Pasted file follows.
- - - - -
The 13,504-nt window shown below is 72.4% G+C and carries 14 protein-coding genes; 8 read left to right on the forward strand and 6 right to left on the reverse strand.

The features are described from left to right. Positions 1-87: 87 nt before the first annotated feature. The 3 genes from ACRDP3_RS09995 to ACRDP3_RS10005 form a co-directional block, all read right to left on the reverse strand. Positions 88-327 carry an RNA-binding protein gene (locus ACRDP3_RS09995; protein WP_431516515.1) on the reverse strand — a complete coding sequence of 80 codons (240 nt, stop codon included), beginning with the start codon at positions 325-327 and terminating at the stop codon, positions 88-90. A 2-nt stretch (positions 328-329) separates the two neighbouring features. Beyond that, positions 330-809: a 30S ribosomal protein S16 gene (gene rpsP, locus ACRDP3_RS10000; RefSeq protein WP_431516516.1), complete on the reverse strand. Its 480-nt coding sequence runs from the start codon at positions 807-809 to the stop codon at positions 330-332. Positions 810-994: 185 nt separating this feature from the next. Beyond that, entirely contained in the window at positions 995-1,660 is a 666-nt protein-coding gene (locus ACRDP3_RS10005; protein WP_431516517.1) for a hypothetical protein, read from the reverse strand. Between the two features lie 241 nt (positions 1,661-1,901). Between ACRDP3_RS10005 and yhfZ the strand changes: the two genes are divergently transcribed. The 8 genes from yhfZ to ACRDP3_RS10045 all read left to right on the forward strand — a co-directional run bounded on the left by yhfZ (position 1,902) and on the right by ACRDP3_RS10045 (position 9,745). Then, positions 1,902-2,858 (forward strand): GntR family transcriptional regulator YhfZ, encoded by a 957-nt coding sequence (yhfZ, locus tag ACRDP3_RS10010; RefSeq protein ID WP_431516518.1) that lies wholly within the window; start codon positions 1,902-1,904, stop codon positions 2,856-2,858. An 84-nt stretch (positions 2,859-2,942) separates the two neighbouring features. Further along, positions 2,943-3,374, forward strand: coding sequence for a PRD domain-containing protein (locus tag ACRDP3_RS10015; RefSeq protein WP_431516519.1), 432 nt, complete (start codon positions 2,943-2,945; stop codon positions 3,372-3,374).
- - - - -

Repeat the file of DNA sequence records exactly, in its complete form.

The 13,504-nt window shown below is 72.4% G+C and carries 14 protein-coding genes; 8 read left to right on the forward strand and 6 right to left on the reverse strand.

The features are described from left to right. Positions 1-87: 87 nt before the first annotated feature. The 3 genes from ACRDP3_RS09995 to ACRDP3_RS10005 form a co-directional block, all read right to left on the reverse strand. Positions 88-327 carry an RNA-binding protein gene (locus ACRDP3_RS09995; protein WP_431516515.1) on the reverse strand — a complete coding sequence of 80 codons (240 nt, stop codon included), beginning with the start codon at positions 325-327 and terminating at the stop codon, positions 88-90. A 2-nt stretch (positions 328-329) separates the two neighbouring features. Beyond that, positions 330-809: a 30S ribosomal protein S16 gene (gene rpsP, locus ACRDP3_RS10000; RefSeq protein WP_431516516.1), complete on the reverse strand. Its 480-nt coding sequence runs from the start codon at positions 807-809 to the stop codon at positions 330-332. Positions 810-994: 185 nt separating this feature from the next. Beyond that, entirely contained in the window at positions 995-1,660 is a 666-nt protein-coding gene (locus ACRDP3_RS10005; protein WP_431516517.1) for a hypothetical protein, read from the reverse strand. Between the two features lie 241 nt (positions 1,661-1,901). Between ACRDP3_RS10005 and yhfZ the strand changes: the two genes are divergently transcribed. The 8 genes from yhfZ to ACRDP3_RS10045 all read left to right on the forward strand — a co-directional run bounded on the left by yhfZ (position 1,902) and on the right by ACRDP3_RS10045 (position 9,745). Then, positions 1,902-2,858 (forward strand): GntR family transcriptional regulator YhfZ, encoded by a 957-nt coding sequence (yhfZ, locus tag ACRDP3_RS10010; RefSeq protein ID WP_431516518.1) that lies wholly within the window; start codon positions 1,902-1,904, stop codon positions 2,856-2,858. An 84-nt stretch (positions 2,859-2,942) separates the two neighbouring features. Further along, positions 2,943-3,374, forward strand: coding sequence for a PRD domain-containing protein (locus tag ACRDP3_RS10015; RefSeq protein WP_431516519.1), 432 nt, complete (start codon positions 2,943-2,945; stop codon positions 3,372-3,374).